In its year-end letter to clients, hedge fund guru John Paulson’s firm says it’s focusing on equities of firms that have gone through restructuring, and says that we’re in “the part of the cycle where we want to have long event exposure and do not want to be under-invested.” (Paulson Funds’ emphasis; a tip of the cap to Zero Hedge for posting a copy of the letter.)
“We have spent the last year-and-a-half making restructuring investments in high quality assets at deeply distressed prices to maximize gains in an economic recovery,” the letter states. (Before that, Paulson made huge gains by being one of the few to foresee the U.S. housing collapse.) “In total, we’ve invested over $20 billion in more than 40 different transactions.
“Now that these companies have repaired their capital structures,” it continues, “their equity offers substantial upside appreciation relative to downside risk as we move toward economic normalization.”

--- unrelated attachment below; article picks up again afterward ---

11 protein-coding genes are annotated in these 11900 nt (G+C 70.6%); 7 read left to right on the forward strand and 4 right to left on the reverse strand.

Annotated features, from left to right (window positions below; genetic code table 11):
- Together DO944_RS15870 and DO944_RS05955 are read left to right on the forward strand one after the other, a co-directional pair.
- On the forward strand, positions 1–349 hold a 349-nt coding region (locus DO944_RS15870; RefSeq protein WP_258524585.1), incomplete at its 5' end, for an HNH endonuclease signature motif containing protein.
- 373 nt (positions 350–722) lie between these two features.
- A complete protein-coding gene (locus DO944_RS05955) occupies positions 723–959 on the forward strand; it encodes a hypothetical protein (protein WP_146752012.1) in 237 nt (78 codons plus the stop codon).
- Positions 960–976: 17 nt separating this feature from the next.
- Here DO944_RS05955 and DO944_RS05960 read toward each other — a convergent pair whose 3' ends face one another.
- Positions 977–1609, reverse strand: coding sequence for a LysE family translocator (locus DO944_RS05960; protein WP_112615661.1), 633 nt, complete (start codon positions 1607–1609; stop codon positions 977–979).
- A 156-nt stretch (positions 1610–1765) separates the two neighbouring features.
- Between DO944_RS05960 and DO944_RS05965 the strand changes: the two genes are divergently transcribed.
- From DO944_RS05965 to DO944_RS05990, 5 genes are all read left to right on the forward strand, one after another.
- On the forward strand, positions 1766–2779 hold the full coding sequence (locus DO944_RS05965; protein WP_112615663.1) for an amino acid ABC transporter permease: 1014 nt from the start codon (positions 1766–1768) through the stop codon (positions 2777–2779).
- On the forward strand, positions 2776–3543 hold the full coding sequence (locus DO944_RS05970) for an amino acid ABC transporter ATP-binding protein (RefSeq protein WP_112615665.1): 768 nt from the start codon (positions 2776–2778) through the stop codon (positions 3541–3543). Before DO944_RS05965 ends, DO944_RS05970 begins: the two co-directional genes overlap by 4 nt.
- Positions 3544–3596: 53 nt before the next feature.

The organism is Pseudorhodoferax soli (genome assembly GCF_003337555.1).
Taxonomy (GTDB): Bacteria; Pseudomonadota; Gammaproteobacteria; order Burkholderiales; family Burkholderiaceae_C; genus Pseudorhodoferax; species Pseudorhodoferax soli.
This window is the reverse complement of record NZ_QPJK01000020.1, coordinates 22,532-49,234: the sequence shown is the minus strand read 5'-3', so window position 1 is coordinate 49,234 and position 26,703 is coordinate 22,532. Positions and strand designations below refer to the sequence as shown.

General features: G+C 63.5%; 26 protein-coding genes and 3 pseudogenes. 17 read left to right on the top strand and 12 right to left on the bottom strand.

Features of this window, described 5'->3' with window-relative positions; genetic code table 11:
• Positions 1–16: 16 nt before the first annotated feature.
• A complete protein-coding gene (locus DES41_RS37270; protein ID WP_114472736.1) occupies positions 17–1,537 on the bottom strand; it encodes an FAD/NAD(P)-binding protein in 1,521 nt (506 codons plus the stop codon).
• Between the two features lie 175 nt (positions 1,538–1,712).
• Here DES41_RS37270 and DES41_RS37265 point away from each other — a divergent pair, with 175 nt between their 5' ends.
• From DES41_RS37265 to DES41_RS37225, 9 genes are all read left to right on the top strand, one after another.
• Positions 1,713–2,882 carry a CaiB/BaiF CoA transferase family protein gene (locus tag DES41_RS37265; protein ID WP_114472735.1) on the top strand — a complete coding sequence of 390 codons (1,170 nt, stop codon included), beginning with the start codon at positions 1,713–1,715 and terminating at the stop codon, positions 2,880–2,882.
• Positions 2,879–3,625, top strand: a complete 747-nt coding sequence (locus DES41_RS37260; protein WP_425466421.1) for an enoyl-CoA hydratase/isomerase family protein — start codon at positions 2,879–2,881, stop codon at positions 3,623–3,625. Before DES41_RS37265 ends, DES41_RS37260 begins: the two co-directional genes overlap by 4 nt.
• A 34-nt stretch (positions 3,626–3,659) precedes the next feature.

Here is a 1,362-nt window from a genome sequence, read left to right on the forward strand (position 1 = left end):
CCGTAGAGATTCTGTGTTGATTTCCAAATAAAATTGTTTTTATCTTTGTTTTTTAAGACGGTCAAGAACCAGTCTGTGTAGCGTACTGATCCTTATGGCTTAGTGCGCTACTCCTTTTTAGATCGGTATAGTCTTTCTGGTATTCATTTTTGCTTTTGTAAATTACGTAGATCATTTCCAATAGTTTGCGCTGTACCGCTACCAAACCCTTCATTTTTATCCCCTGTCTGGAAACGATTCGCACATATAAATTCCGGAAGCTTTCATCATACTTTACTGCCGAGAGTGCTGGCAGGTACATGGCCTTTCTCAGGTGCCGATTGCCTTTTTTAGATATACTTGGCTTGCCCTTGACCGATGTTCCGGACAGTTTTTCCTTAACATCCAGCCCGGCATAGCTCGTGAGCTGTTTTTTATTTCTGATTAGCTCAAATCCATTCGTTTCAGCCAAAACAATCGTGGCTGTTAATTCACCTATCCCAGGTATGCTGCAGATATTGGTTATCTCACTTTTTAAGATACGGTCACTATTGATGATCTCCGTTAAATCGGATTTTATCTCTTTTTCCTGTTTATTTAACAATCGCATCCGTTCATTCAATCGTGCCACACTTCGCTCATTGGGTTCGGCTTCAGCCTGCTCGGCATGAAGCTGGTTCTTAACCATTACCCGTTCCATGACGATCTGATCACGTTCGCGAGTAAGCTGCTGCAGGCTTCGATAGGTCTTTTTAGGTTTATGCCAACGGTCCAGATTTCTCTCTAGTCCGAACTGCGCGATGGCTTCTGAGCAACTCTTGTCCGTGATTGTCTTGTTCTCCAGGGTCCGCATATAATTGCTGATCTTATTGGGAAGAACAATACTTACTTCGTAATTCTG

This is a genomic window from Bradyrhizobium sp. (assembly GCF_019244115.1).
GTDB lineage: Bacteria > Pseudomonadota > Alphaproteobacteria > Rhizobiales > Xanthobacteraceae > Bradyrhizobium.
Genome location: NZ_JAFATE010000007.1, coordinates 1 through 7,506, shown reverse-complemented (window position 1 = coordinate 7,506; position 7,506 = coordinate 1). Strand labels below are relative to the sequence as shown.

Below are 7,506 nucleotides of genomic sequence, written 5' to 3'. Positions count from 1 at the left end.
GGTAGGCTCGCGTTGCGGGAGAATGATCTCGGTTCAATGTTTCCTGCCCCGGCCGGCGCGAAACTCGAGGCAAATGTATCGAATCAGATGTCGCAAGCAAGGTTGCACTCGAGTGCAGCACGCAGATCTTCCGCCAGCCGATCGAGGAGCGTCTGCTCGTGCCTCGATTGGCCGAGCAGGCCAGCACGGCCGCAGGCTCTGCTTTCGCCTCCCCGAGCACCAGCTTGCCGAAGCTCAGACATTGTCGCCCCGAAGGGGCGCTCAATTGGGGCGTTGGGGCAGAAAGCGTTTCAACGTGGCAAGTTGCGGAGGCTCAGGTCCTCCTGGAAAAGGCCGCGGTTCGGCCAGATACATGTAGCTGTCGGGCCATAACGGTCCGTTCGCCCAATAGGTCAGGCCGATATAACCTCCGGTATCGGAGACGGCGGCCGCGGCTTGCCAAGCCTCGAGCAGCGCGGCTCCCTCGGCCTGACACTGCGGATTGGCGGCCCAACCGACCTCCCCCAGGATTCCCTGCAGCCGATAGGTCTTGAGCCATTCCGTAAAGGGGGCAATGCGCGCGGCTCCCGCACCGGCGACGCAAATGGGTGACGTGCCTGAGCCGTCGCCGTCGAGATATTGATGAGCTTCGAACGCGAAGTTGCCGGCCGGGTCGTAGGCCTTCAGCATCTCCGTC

Paulson Funds notes that the U.S. equity risk premium — the spread between equity yield and Treasury yield — has recently been the highest in more than 50 years. It also points to strong corporate earnings and the extension of the Bush-era tax cuts as reason for bullishness. “We believe the U.S. economy is recovering and we anticipate continued growth,” the letter says, adding that the group thinks GDP growth will accelerate.
The letter also says that, while inflation is currently low, the group is concerned that the Federal Reserve’s policies will lead to inflation down the road.